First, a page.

So, hopefully after reading my posts, Quick & Easy, Cheap & Healthy blog posts, and Granola Mom’s blog post, you have decided that it might be good & tasty to add whole grains to your diet. If so, then you need to locate a good source for whole grains. Normally you can find them at health food stores, food co-ops, and online.

Health Food Stores

Whole Foods Market

Food Co-ops (in no particular order)

Grain Mix (Utah)
Bulk Natural Foods (Tennessee)
Miller’s Grain House (Western North Carolina)
Bread Beckers (Florida, Georgia, Alabama, Tennessee, South Carolina, North Carolina, Virginia)
Frankferd Farms (Pennsylvania)
Quail Cove Farms (a good portion of the North East of the US)


Bluebird Grain Farms
Pleasant Hill Grain
Bread Beckers
Wheat Montana

These are just a few of the options out there. Now, lets get to the good part… What you can do with that whole grain after you have bought it.

Whole Wheat Steamed Buns (with filling)

Oops, forgot the water…

Voila, dough. (While the dough rises for 45 minutes, you can make a filling. We did bean paste, not pictured)

Divide dough into two equal parts.

Roll each portion out to approximate 12 inches by 2 inches wide.

Cut each strip into 12 pieces. Mine were approximately 12″squares.

flatten your square with the palm of your hand.

She thoroughly enjoyed smooshing the dough…

flattened, then…

flatten them more with a rolling pin.

brush dough with sesame seed oil, then add filling. (1 tablespoon of filling)

Pinch the edges together at the top, and let rise another 30 mins. (I recommend using squares of parchment paper underneath, makes for easier clean up)

Tightly cover and steam for 10 to 15 minutes…


Whole Wheat Steamed Buns


2 1/2 teaspoons dried yeast
1 cup lukewarm water
4 1/2 cups of whole wheat flour (*I recommend using a soft white, instead of the hard red that I used)
1/4 cup sugar
1 1/2 teaspoons salt
2 Tablespoons vegetable oil (olive or coconut)
1/2 cup warm water
2 Tablespoons sesame oil
Filling for your buns – Sweet Azuki Bean Paste


1. Mix dried yeast, 1 cup of lukewarm water, and 1 cup of flour. Mix until dissolved. Cover with a cloth and place in a warm place for 20 minutes until bubbles appear.
2. Dissolve and stir together, 1/4 cup of sugar, 2 Tablespoons vegetable oil, and 1/2 cup warm water.
3. Add the sugar mixture to the dough mixture, plus the 3 1/2 cups of flour. Mix well.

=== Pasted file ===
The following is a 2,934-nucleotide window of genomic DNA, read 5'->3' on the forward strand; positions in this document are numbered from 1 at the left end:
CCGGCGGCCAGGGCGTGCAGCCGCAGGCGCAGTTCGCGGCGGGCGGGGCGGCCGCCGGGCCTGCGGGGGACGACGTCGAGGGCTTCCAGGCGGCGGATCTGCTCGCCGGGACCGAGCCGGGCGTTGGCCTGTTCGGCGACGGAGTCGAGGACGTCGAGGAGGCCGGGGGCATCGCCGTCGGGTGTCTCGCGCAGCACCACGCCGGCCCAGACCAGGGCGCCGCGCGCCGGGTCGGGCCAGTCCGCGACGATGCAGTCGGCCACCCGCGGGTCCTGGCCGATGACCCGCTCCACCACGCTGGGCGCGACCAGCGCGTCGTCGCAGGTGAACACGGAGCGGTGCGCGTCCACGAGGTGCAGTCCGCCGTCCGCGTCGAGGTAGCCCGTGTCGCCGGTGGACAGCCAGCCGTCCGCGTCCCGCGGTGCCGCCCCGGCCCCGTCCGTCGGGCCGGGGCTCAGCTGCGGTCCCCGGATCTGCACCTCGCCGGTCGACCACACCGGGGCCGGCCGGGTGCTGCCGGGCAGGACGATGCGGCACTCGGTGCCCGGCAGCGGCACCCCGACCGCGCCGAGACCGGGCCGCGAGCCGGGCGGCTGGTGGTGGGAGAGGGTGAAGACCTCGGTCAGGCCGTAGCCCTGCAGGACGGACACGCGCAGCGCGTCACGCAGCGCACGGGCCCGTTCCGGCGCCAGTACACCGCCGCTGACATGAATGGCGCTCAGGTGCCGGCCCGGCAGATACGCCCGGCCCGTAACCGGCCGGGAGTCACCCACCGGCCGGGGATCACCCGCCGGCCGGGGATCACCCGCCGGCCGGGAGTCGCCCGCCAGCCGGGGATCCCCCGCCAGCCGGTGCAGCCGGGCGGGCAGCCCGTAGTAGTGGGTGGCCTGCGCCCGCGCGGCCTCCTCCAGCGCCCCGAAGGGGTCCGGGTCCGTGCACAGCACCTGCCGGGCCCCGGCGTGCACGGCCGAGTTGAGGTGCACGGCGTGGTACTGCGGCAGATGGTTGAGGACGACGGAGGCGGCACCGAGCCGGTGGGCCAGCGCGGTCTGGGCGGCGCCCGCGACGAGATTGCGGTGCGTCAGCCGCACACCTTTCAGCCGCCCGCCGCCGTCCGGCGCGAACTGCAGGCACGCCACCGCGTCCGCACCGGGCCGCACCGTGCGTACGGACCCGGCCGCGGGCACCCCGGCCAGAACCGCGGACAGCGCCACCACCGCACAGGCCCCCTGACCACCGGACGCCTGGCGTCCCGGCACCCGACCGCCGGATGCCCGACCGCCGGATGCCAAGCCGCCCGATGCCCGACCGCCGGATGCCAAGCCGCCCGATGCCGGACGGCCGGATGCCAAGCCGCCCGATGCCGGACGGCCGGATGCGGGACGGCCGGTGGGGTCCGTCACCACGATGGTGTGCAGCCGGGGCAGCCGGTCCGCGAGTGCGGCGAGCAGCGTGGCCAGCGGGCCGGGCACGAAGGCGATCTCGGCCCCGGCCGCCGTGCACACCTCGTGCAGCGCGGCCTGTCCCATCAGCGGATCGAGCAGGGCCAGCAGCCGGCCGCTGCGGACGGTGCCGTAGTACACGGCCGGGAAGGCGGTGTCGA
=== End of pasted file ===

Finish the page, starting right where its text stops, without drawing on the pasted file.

4. Turn the dough out onto a lightly floured surface and knead until smooth. Place the dough into a large greased bowl and cover with a damp cloth. Place back into the warm area (I used the top of my stove and set the oven for 170 degrees and cracked the door) for 45 minutes.
5. While your dough is rising you can prepare you bean paste or other filling for your buns.
6. When the dough is ready, divide it into 2 portions. Roll each portion into strips 12 inches long and 2 inches wide. Cut each strip into 12 pieces.
7. Flatten each piece with the palm of your hand. Flatten them further with a rolling pin.
8. Brush with sesame oil.
9. Place 1 tablespoon of filling in the center and wrap sides of the dough over the filling. Pinch the edges together at the top.
10. Place each roll on a separate piece of foil or parchment paper. Cover the tray with a towel, let the buns rise until they are double in size, about 30 minutes.
11. Tightly cover and steam over briskly rolling/boiling water for 10 – 15 minutes.
12. Serve while hot.
*I made these using the hard red wheat, while they are still good and hardy, I think they would be lighter and fluffier if made with a soft white wheat.

I have so enjoyed this 5 day series so far. I hope that you will stop by tomorrow for the finish. We are going to experiment with making cookies… You must finish with dessert, right?

Just in case you missed any of the previous posts on the series…
Types of Flour Mills
Types of Whole Grains
Types of Wheat

Don’t forget to visit the other wonderful posts in this 5 day series of Mothering & Homemaking. There are 20 other bloggers in this series. Please click on the below picture for a line up of the bloggers and their topics.